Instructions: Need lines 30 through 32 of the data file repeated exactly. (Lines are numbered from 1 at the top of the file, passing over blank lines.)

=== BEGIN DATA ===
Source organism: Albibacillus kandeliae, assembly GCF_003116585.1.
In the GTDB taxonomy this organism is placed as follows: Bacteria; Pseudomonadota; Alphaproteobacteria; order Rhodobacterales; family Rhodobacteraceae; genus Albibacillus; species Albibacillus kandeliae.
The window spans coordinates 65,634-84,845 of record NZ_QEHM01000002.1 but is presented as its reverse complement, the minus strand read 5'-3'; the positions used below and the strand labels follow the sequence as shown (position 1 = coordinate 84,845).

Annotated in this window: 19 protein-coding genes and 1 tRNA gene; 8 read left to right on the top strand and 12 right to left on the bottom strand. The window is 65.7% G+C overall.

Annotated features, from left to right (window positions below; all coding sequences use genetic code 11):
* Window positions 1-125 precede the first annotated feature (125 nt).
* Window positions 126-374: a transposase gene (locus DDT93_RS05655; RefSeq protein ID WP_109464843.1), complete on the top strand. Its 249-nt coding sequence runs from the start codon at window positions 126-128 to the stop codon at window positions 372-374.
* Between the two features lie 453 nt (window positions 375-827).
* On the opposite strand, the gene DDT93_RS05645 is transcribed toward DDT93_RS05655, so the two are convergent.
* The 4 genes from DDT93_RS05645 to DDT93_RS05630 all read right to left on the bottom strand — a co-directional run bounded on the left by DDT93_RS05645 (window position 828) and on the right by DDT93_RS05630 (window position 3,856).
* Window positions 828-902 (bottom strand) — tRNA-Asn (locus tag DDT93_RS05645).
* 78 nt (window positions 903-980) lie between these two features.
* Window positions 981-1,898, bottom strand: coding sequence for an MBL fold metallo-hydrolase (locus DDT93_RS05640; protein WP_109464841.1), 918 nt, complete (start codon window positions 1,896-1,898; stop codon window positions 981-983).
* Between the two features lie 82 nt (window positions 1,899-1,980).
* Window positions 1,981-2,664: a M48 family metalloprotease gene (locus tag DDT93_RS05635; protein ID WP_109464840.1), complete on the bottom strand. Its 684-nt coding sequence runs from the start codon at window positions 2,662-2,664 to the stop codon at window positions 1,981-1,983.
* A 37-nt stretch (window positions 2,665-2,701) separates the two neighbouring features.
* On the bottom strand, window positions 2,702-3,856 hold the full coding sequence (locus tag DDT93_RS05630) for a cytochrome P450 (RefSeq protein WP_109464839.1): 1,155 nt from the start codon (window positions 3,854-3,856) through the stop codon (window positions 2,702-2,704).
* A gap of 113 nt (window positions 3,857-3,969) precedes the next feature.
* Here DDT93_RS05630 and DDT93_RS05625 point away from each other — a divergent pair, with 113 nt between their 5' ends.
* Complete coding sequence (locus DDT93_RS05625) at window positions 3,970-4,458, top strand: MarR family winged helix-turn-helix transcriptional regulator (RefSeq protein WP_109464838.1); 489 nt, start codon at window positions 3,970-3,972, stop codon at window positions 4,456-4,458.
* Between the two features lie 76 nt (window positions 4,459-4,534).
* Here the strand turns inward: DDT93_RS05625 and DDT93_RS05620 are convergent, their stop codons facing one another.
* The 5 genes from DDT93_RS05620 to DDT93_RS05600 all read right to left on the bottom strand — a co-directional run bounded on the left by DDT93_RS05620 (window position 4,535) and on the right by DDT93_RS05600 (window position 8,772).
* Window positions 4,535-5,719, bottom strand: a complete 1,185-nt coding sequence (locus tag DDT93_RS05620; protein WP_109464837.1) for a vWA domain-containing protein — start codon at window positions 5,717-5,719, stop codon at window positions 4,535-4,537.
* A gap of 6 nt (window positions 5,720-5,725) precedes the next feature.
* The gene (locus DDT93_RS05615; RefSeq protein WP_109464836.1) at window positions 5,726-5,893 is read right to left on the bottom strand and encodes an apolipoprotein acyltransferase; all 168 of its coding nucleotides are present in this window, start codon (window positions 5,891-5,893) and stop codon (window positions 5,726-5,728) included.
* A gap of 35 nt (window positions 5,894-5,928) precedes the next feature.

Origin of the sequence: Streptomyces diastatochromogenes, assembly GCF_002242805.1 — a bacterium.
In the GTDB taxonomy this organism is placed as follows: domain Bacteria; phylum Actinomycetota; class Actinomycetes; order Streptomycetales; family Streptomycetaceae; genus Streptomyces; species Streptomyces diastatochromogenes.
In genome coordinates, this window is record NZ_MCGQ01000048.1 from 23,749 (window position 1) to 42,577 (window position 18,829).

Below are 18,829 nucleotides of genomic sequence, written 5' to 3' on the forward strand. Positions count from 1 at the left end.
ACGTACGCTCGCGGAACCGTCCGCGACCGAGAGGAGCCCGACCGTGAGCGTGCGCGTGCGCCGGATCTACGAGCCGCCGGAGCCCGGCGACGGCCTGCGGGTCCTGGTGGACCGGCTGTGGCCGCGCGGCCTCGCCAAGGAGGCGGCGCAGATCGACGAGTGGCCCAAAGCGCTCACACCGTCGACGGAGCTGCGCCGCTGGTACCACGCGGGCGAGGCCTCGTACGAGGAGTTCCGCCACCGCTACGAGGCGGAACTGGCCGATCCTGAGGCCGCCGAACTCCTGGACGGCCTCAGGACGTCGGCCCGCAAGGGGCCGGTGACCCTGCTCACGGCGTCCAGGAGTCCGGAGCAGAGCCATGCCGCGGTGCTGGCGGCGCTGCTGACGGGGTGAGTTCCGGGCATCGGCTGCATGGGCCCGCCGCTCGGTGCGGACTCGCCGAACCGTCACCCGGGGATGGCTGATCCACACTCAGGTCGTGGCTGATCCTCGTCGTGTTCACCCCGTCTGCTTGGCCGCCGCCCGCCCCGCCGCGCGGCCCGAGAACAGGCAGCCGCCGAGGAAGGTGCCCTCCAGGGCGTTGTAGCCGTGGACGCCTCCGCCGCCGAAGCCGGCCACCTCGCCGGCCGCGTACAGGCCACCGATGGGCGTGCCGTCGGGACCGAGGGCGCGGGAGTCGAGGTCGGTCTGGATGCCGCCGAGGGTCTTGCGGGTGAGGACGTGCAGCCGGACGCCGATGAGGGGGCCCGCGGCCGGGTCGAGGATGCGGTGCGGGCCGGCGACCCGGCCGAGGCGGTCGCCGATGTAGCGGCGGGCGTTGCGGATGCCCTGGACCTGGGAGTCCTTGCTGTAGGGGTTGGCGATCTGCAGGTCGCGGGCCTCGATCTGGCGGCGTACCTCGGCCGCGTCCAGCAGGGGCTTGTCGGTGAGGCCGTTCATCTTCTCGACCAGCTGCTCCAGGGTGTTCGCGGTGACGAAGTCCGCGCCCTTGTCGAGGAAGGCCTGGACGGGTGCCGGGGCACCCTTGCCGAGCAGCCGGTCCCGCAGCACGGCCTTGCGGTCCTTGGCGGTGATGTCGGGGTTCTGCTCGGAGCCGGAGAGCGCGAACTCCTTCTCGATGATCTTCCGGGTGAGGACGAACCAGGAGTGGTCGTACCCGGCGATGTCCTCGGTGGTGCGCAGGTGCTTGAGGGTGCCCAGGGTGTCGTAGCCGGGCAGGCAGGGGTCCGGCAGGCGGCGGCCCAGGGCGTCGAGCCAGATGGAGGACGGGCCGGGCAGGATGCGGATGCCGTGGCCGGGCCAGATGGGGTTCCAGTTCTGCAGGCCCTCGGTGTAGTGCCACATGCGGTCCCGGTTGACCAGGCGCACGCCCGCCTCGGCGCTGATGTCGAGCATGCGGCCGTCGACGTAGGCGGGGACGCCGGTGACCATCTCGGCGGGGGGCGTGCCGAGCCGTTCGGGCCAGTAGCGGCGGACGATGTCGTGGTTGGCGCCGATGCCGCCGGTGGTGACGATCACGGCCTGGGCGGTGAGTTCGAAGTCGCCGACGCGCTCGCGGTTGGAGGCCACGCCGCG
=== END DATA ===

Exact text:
In genome coordinates, this window is record NZ_MCGQ01000048.1 from 23,749 (window position 1) to 42,577 (window position 18,829).

Below are 18,829 nucleotides of genomic sequence, written 5' to 3' on the forward strand. Positions count from 1 at the left end.
ACGTACGCTCGCGGAACCGTCCGCGACCGAGAGGAGCCCGACCGTGAGCGTGCGCGTGCGCCGGATCTACGAGCCGCCGGAGCCCGGCGACGGCCTGCGGGTCCTGGTGGACCGGCTGTGGCCGCGCGGCCTCGCCAAGGAGGCGGCGCAGATCGACGAGTGGCCCAAAGCGCTCACACCGTCGACGGAGCTGCGCCGCTGGTACCACGCGGGCGAGGCCTCGTACGAGGAGTTCCGCCACCGCTACGAGGCGGAACTGGCCGATCCTGAGGCCGCCGAACTCCTGGACGGCCTCAGGACGTCGGCCCGCAAGGGGCCGGTGACCCTGCTCACGGCGTCCAGGAGTCCGGAGCAGAGCCATGCCGCGGTGCTGGCGGCGCTGCTGACGGGGTGAGTTCCGGGCATCGGCTGCATGGGCCCGCCGCTCGGTGCGGACTCGCCGAACCGTCACCCGGGGATGGCTGATCCACACTCAGGTCGTGGCTGATCCTCGTCGTGTTCACCCCGTCTGCTTGGCCGCCGCCCGCCCCGCCGCGCGGCCCGAGAACAGGCAGCCGCCGAGGAAGGTGCCCTCCAGGGCGTTGTAGCCGTGGACGCCTCCGCCGCCGAAGCCGGCCACCTCGCCGGCCGCGTACAGGCCACCGATGGGCGTGCCGTCGGGACCGAGGGCGCGGGAGTCGAGGTCGGTCTGGATGCCGCCGAGGGTCTTGCGGGTGAGGACGTGCAGCCGGACGCCGATGAGGGGGCCCGCGGCCGGGTCGAGGATGCGGTGCGGGCCGGCGACCCGGCCGAGGCGGTCGCCGATGTAGCGGCGGGCGTTGCGGATGCCCTGGACCTGGGAGTCCTTGCTGTAGGGGTTGGCGATCTGCAGGTCGCGGGCCTCGATCTGGCGGCGTACCTCGGCCGCGTCCAGCAGGGGCTTGTCGGTGAGGCCGTTCATCTTCTCGACCAGCTGCTCCAGGGTGTTCGCGGTGACGAAGTCCGCGCCCTTGTCGAGGAAGGCCTGGACGGGTGCCGGGGCACCCTTGCCGAGCAGCCGGTCCCGCAGCACGGCCTTGCGGTCCTTGGCGGTGATGTCGGGGTTCTGCTCGGAGCCGGAGAGCGCGAACTCCTTCTCGATGATCTTCCGGGTGAGGACGAACCAGGAGTGGTCGTACCCGGCGATGTCCTCGGTGGTGCGCAGGTGCTTGAGGGTGCCCAGGGTGTCGTAGCCGGGCAGGCAGGGGTCCGGCAGGCGGCGGCCCAGGGCGTCGAGCCAGATGGAGGACGGGCCGGGCAGGATGCGGATGCCGTGGCCGGGCCAGATGGGGTTCCAGTTCTGCAGGCCCTCGGTGTAGTGCCACATGCGGTCCCGGTTGACCAGGCGCACGCCCGCCTCGGCGCTGATGTCGAGCATGCGGCCGTCGACGTAGGCGGGGACGCCGGTGACCATCTCGGCGGGGGGCGTGCCGAGCCGTTCGGGCCAGTAGCGGCGGACGATGTCGTGGTTGGCGCCGATGCCGCCGGTGGTGACGATCACGGCCTGGGCGGTGAGTTCGAAGTCGCCGACGCGCTCGCGGTTGGAGGCCACGCCGCG